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Increased Data Recovery and Ransom Payments Are Stimulating the Ransomware Industry, Finds ‘2020 CDR’

Record-Setting Cyberattacks and Rising Shortage of Skilled IT Security Personnel Prompt 85% of IT Professionals to Favor Security Products Featuring Machine Learning and AI

CyberEdge Group, a leading research and marketing firm serving the security industry’s top vendors, announced the availability of its seventh annual Cyberthreat Defense Report (CDR). The award-winning CDR has rapidly become the de facto standard for assessing organizations’ security posture, for gauging perceptions of IT security professionals, and for ascertaining current and planned investments in IT security infrastructure – across all industries and geographic regions.

“This year, both good news and bad news are stimulating growth of the multi-billion-dollar ransomware industry”

Ransomware attacks break a record

New this year, the report uncovered two trends that are stimulating record-setting ransomware attacks:

  • More ransom payers are successfully recovering their data. In 2018, only 49 percent of ransom payers successfully recovered their data. That number rose to 61 percent in 2019. Today, 67 percent of ransom payers have recovered their data.
  • More payments are incentivizing the ransomware industry. In 2018, only 39 percent of ransomware victims actually paid the ransom. In 2019, that number rose to 45 percent. Today, an alarming 58 percent of victimized organizations have paid ransoms.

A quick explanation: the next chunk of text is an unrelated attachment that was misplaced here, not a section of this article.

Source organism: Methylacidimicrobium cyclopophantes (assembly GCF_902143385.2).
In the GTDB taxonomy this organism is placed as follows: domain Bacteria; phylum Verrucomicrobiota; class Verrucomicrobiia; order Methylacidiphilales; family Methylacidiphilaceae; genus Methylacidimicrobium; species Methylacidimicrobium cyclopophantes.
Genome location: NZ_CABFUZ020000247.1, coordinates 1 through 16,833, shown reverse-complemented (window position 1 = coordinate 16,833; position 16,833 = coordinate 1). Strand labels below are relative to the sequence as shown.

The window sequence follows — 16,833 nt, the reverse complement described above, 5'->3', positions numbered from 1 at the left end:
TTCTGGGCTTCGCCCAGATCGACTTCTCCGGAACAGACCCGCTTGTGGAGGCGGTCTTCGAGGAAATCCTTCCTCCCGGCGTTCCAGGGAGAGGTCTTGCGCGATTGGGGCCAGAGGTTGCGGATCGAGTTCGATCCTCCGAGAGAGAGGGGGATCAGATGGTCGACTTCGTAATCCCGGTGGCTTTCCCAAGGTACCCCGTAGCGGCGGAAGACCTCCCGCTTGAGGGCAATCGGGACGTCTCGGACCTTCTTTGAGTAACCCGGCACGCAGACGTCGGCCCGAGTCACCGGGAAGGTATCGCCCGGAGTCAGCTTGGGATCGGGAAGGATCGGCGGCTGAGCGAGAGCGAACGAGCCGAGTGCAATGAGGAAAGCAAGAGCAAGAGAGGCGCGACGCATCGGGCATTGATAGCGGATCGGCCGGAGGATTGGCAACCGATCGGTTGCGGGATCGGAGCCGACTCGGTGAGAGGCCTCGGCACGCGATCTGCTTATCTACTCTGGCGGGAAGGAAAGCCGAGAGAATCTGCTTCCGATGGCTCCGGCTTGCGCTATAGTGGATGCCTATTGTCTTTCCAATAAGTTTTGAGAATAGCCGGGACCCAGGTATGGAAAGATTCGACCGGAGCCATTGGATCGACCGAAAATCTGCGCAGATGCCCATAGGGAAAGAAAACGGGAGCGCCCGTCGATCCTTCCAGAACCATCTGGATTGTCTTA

In 2018, CyberEdge was the first research firm to quantify data recovery rates for ransom payers. Following the company’s announcement that less than half of ransom payers successfully recovered their data that year, cybercriminals started to realize that withholding encrypted data after receiving ransom payments is bad for business.

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Since then, data recovery rates for ransom payers have gone up. Unfortunately, the increased likelihood for data recovery is motivating more organizations to pay ransoms, which in turn is stimulating growth of the ransomware industry. Last year, 56 percent of organizations were compromised by ransomware. That number rose to 62 percent this year – a new record.

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“This year, both good news and bad news are stimulating growth of the multi-billion-dollar ransomware industry,” says Steve Piper, founder and CEO of CyberEdge Group. “To combat ransomware and other threats, I advise IT security organizations to invest wisely in products that continuously discover and patch vulnerabilities, uncover advanced threats using machine learning and artificial intelligence, and continuously back up their data everywhere. I also recommend organizations invest more in their people, including training and certification for IT security personnel and ongoing security awareness training for all employees. Never underestimate the value of the human firewall.”

Severe staffing shortages plague IT security